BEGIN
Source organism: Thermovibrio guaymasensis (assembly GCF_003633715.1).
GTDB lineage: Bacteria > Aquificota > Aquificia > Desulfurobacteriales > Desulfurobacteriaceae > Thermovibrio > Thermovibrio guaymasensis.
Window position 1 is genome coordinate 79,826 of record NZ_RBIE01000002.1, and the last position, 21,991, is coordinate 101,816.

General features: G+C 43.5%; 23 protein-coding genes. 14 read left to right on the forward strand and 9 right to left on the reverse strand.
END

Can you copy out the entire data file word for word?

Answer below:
Source organism: Thermovibrio guaymasensis (assembly GCF_003633715.1).
GTDB lineage: Bacteria > Aquificota > Aquificia > Desulfurobacteriales > Desulfurobacteriaceae > Thermovibrio > Thermovibrio guaymasensis.
Window position 1 is genome coordinate 79,826 of record NZ_RBIE01000002.1, and the last position, 21,991, is coordinate 101,816.

General features: G+C 43.5%; 23 protein-coding genes. 14 read left to right on the forward strand and 9 right to left on the reverse strand.